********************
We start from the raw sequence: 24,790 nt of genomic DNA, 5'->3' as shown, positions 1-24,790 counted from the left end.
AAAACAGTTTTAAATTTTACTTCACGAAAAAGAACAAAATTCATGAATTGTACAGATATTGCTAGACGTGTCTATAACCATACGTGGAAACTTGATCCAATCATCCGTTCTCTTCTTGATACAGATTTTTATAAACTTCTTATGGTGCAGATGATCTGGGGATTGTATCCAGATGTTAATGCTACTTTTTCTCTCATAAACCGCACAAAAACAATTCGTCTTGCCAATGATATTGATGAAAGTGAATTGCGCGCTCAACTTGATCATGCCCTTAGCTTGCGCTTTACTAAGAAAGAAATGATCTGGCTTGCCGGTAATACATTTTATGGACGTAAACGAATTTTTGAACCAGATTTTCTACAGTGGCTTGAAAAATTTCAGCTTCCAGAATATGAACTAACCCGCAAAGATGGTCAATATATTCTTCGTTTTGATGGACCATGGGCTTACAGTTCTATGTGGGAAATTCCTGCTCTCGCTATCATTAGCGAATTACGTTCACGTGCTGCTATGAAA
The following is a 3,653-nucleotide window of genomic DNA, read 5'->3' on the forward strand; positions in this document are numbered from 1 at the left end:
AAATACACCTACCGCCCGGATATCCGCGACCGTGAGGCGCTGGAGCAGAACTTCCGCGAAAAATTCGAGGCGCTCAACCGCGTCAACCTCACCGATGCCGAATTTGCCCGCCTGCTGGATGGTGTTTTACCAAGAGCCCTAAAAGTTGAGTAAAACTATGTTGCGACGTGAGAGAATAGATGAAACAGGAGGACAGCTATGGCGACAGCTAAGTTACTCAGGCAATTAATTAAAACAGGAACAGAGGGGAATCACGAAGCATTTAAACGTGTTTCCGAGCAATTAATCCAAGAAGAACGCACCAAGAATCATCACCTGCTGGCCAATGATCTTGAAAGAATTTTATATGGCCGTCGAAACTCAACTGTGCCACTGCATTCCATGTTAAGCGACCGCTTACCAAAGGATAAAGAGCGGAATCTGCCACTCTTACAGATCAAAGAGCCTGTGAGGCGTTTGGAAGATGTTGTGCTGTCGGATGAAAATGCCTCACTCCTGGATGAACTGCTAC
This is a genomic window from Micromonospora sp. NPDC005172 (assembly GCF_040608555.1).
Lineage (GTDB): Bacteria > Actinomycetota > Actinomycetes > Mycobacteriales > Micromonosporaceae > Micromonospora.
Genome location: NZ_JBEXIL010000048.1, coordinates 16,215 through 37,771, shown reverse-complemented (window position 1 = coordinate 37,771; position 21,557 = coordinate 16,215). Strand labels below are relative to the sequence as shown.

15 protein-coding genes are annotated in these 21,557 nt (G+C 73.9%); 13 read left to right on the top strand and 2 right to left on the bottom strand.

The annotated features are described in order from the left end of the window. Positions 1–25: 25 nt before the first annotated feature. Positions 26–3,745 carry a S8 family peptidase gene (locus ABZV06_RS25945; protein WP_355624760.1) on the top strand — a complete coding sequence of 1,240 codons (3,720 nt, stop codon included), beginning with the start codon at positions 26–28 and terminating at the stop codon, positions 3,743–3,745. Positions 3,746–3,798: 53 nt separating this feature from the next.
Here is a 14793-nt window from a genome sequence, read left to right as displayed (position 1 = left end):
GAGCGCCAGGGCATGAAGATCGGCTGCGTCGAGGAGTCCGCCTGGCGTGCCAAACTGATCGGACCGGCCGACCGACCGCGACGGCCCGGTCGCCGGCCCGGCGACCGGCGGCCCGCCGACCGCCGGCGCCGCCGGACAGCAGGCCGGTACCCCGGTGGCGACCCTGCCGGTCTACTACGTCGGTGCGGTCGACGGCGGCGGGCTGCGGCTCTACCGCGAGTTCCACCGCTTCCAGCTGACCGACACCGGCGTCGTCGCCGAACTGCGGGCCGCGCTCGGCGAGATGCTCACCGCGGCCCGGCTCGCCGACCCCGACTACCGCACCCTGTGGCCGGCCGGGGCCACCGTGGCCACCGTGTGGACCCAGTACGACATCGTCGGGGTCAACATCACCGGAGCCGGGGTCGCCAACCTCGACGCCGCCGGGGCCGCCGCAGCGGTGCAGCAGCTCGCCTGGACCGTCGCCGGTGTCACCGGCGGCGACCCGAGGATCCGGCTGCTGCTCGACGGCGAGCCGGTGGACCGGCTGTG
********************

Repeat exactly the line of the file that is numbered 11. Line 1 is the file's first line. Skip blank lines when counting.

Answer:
GAGCGCCAGGGCATGAAGATCGGCTGCGTCGAGGAGTCCGCCTGGCGTGCCAAACTGATCGGACCGGCCGACCGACCGCGACGGCCCGGTCGCCGGCCCGGCGACCGGCGGCCCGCCGACCGCCGGCGCCGCCGGACAGCAGGCCGGTACCCCGGTGGCGACCCTGCCGGTCTACTACGTCGGTGCGGTCGACGGCGGCGGGCTGCGGCTCTACCGCGAGTTCCACCGCTTCCAGCTGACCGACACCGGCGTCGTCGCCGAACTGCGGGCCGCGCTCGGCGAGATGCTCACCGCGGCCCGGCTCGCCGACCCCGACTACCGCACCCTGTGGCCGGCCGGGGCCACCGTGGCCACCGTGTGGACCCAGTACGACATCGTCGGGGTCAACATCACCGGAGCCGGGGTCGCCAACCTCGACGCCGCCGGGGCCGCCGCAGCGGTGCAGCAGCTCGCCTGGACCGTCGCCGGTGTCACCGGCGGCGACCCGAGGATCCGGCTGCTGCTCGACGGCGAGCCGGTGGACCGGCTGTG